‘Too far’: Kids’ cleaning contract angers
Most parents will understand just how tough it is trying to get children to do any housework, so this mum took things one step further - making them sign a contract.
Katrina Neathey made her messy teenagers sign a housekeeping form which results in heavy fines or every broken rule, The Sun reports.
But the drastic move has been met with mixed reactions, some people agreeing with the decision as others branded it "too far".
The fed-up UK mum had spent years tidying up after her children, Hayden, 19, Joshua, 18, and Olivia, 13.
"They'd hide dirty clothes or plates at the back of their wardrobe. I've found milk bottles left to go off," Ms Neathey said.
"The worst was a used chopping board."
The final straw came when the 36-year-old found mud on a new £2000 ($A3900) carpet.
She called the trio to the dining table and handed them 10-point contracts.
The rules include making their beds, putting dirty washing in the laundry basket, putting away clothes and no food or fizzy drinks in the bedroom.
The boys, both apprentices, are fined £5 ($10) per rule break, while Olivia loses her phone for a day for each infringement.
Ms Neathey, of Horsham, West Sussex, who co-runs a cleaning firm, said her "harsh but fair" plan was working and she has pocketed only £20 ($A40) since introducing the rules last month.
Ms Neathey, who is married to carpenter Gareth, 41, said the cleaning contract has made life so much easier.
"I don't have to nag, which is great for everyone," she said.
Her cleaning tactic has left many people divided with some saying it's a clever way to teach them about independence, and others saying she has gone "too far".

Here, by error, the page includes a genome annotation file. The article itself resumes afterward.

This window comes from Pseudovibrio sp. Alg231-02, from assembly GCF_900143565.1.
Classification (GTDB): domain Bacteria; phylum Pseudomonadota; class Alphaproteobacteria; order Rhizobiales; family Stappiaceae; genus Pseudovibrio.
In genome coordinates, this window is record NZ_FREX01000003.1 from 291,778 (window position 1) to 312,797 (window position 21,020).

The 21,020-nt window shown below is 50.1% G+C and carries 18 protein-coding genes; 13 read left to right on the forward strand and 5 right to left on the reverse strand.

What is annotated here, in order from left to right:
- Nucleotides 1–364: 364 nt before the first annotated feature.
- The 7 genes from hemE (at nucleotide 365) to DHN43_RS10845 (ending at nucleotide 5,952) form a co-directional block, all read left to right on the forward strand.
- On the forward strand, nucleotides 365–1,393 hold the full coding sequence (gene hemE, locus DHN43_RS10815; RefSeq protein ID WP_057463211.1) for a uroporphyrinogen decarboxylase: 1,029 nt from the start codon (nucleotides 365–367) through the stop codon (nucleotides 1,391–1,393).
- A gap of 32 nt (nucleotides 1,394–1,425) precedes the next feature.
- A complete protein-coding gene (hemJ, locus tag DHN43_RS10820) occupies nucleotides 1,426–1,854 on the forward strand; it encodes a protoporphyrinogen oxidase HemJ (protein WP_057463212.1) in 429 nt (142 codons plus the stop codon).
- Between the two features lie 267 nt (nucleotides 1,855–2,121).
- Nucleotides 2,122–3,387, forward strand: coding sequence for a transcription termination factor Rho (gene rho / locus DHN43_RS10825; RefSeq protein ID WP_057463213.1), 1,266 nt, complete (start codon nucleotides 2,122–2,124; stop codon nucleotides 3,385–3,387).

"Such a fantastic idea learning them to be independent and have pride in themselves and for their belongings … a lot more mums should be like her," one woman wrote online.
"Good for her. Bringing old-fashioned morals back to this younger generation of spoonfed spoilt brats," another said.
One person said if they had to go this far they would feel they failed as a parent.
"I'm quite lucky that my two do what they are told 99 per cent of the time, they test their mother at times but when I say no it's definitely no, if they left their rooms like a pig sty it would stay that way for their friends to see because I wouldn't clean it," the person wrote.
Another accused the mum of "going the wrong way about it".
"If she wants responsible adults as offspring. If they want to live in filth let them. In their own place. Put washing in a basket? Yeah so you clean it for them like they are seven."
"Good for her but better still teach them from early age to clean up after themselves," another wrote.
A third person said: "I blame the mother; if you had started at a young age you wouldn't need these silly contracts."
Others wondered why some of her children were still living at home, sparking another debate.
"How about getting them to move out? The boys are certainly old enough," one person said.
One woman was quick to defend why her 25 and 23-year-old kids still lived at home.
"They can't afford to move out and both are working," she wrote.
"They contribute to the household bills fairly, but are saving to buy. Why rush them out, just because you can. I want my kids to live a little before committing to mortgages etc. Is that a bad thing?"
Parts of this article originally appeared on The Sun and was reproduced with permission